Council to review End Poverty Edmonton funding after scathing report

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End Poverty Edmonton (EPE) will be under scrutiny at city hall as councilors debate giving the agency money held back following a scathing review last year.

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Council increased funding for the group to $2.1 million last fall but withheld $600,000 pending a review set for next week. A city evaluation last year found EPE could not show what impact it was making on poverty, did not have a way of measuring its success, lacked involvement of people who are or have been poor, lacked clarity and transparency in its governance structure, and there was a general lack of clarity on roles and responsibilities within the organization.

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Ward Karhiio Coun. Keren Tang, who initiated the motion last fall, told Postmedia she wanted to create an incentive for the group to demonstrate its value to council and for reducing poverty, and show that it’s achieving its goals.

“For a very long time, no one could really articulate what EPE has accomplished and they had a rocky start for the first two years,” she said. “I wanted some funding to be held back so we hear, ‘Are you demonstrating results, are you showing outcomes on our investment.’ And if it’s satisfactory, and we believe it’s a good investment, then we release the funds.

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“This is a really major investment and I think we really need to know what we’re investing in.”

A new evaluation this July found there was some improvement while other issues have persisted.

Rather than tackling a broader range of goals, the group has since been honing in on five priority work areas including livable wages, anti-racism, and affordable housing.

But in the new evaluation, it’s clear a significant number of employees still don’t understand EPE’s overall goals and how their work fits in. Concerns around governance and leadership have also persisted.

While it will take a long time to reach EPE’s ultimate goal of “ending poverty in a generation,” and the work is complex involving many different agencies, EPE has already been around for nearly six years.

“I have seen some of the improvements… but I don’t expect everything to be resolved. Part of this check-in moment is for them to demonstrate their value, and I hope they can,” Tang said. “It’s been a long time, and I want to see results.”

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Demonstrating value

EPE’s approach is different from other anti-poverty organizations.

It doesn’t do frontline work or provide funding to charities that do — it’s a broker organization that brings together existing charities, social services, the private sector and government agencies, to identify how the different groups can work together to tackle broader social problems.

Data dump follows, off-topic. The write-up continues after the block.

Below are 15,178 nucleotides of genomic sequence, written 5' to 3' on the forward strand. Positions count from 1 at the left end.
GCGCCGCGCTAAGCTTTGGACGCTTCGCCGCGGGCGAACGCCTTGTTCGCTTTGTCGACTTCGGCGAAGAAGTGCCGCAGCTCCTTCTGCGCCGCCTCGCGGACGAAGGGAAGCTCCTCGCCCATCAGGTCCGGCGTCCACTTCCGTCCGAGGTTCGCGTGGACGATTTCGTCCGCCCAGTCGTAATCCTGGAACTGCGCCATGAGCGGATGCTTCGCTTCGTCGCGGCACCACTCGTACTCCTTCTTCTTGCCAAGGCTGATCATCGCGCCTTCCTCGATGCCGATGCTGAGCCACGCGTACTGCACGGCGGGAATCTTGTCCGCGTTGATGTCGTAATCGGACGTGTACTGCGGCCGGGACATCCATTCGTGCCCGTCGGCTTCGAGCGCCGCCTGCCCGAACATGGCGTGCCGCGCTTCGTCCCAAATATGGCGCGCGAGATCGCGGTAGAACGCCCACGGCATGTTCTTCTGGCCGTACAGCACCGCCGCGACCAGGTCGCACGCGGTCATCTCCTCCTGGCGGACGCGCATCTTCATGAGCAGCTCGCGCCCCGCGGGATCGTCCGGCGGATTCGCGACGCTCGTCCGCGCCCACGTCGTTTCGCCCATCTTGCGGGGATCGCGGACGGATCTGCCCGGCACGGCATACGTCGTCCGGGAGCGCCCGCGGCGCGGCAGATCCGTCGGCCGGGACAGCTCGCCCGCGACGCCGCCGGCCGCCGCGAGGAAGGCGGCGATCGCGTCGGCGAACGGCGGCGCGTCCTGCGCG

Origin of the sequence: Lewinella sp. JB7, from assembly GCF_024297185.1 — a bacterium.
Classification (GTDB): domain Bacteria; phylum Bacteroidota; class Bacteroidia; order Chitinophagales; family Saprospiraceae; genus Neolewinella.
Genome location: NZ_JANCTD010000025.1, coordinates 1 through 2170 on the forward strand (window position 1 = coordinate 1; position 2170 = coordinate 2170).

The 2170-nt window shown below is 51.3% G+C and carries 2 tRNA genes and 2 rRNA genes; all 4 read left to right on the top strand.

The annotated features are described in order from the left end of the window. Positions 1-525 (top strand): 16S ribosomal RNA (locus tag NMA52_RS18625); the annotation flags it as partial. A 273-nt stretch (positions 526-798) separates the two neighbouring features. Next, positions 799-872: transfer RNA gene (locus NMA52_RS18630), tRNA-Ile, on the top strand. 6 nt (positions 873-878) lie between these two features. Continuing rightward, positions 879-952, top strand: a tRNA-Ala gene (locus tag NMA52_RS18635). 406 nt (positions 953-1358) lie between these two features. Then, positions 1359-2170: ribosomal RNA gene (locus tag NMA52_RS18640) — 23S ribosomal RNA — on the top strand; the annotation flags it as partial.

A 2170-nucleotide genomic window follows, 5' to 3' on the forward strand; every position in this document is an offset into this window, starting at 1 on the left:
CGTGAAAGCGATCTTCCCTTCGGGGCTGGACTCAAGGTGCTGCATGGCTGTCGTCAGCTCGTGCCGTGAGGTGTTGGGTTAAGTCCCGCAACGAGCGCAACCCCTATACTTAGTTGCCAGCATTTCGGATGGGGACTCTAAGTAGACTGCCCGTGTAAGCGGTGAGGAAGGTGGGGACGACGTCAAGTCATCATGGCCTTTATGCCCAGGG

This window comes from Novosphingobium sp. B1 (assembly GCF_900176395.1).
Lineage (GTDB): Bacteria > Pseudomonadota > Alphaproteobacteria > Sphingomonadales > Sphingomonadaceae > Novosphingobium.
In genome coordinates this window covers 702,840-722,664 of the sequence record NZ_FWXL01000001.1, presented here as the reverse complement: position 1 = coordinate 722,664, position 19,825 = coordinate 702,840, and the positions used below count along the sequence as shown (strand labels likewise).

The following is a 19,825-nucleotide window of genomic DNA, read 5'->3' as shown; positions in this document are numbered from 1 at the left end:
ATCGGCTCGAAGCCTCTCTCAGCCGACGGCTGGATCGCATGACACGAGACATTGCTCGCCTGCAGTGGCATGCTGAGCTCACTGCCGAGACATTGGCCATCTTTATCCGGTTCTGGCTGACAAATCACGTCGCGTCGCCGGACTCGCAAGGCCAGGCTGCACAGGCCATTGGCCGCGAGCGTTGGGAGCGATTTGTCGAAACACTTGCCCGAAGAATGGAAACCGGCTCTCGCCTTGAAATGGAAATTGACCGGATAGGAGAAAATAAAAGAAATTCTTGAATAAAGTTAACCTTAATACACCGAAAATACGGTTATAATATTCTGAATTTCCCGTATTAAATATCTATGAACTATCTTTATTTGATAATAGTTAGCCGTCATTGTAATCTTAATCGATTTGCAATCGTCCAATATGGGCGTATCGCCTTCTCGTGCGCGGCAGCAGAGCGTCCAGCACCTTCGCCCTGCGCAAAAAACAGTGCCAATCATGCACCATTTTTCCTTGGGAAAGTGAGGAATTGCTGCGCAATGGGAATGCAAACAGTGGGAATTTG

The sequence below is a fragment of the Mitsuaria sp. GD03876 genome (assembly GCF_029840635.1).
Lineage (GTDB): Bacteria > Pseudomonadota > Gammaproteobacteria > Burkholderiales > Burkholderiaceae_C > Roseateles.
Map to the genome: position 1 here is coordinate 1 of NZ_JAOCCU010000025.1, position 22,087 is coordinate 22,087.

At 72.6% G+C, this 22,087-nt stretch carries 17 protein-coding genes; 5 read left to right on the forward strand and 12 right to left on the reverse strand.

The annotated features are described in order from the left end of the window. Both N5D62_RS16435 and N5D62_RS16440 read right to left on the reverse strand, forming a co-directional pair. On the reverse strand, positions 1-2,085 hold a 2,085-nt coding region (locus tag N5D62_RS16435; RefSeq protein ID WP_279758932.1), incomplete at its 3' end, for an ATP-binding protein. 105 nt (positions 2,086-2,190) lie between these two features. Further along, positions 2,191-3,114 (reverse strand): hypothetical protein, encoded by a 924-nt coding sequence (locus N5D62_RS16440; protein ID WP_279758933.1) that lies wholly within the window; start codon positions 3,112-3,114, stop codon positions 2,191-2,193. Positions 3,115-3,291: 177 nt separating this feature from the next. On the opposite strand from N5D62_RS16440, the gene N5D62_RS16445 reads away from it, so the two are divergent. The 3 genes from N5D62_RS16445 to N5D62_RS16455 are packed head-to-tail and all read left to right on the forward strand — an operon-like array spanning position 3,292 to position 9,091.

Executive director Erick Ambtman said asking EPE to demonstrate its value is fair. But with a focus on broad and long-term systemic changes to end poverty, it can be difficult to measure.

“We have this goal of ending poverty in a generation, so you’re playing this very long game, but you should have short-term results,” he said. “I think our short-term result is we understand how to build a climate in which change can occur, but the next thing that we’re going to have to demonstrate is that (impacting the) climate results in change.”

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“If it doesn’t, then I think I’d be the first person to say, ‘We tried and we failed, and so reallocate, because there’s better use for these dollars because we didn’t, we couldn’t do what we thought was possible, our theory of changes was wrong.’”

Ambtman thinks there’s about a two-year window where they will find out if what they are doing is working. He’s optimistic it will.

“I would expect to be generating wins regularly going forward, and I think be able to really make a splash in the next year or two to say, ‘Here’s the value of this thing and it’s paying off’.”

EPE has been working on a new framework with a set of tangible outcomes which is almost complete. It also hired a new staff member who will bring in people who have experienced poverty and include their perspectives in decision-making.

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Within the last year, EPE also incorporated as a not-for-profit to give it independence from the United Way and allow it to do more advocacy work.

On Tuesday, Ambtman attended a news conference with the Alberta NDP advocating for the province to act on homelessness.

Ambtman also points to its inclusive economy work as a success. They identify barriers to employment and bring different community, business, and workforce development groups together to connect people with jobs paying a “living wage” — $18.10 an hour in Edmonton — such as the contractor for the West LRT extension.

EPE also helped with the city’s social procurement policy in planning a new approach to affordable housing.

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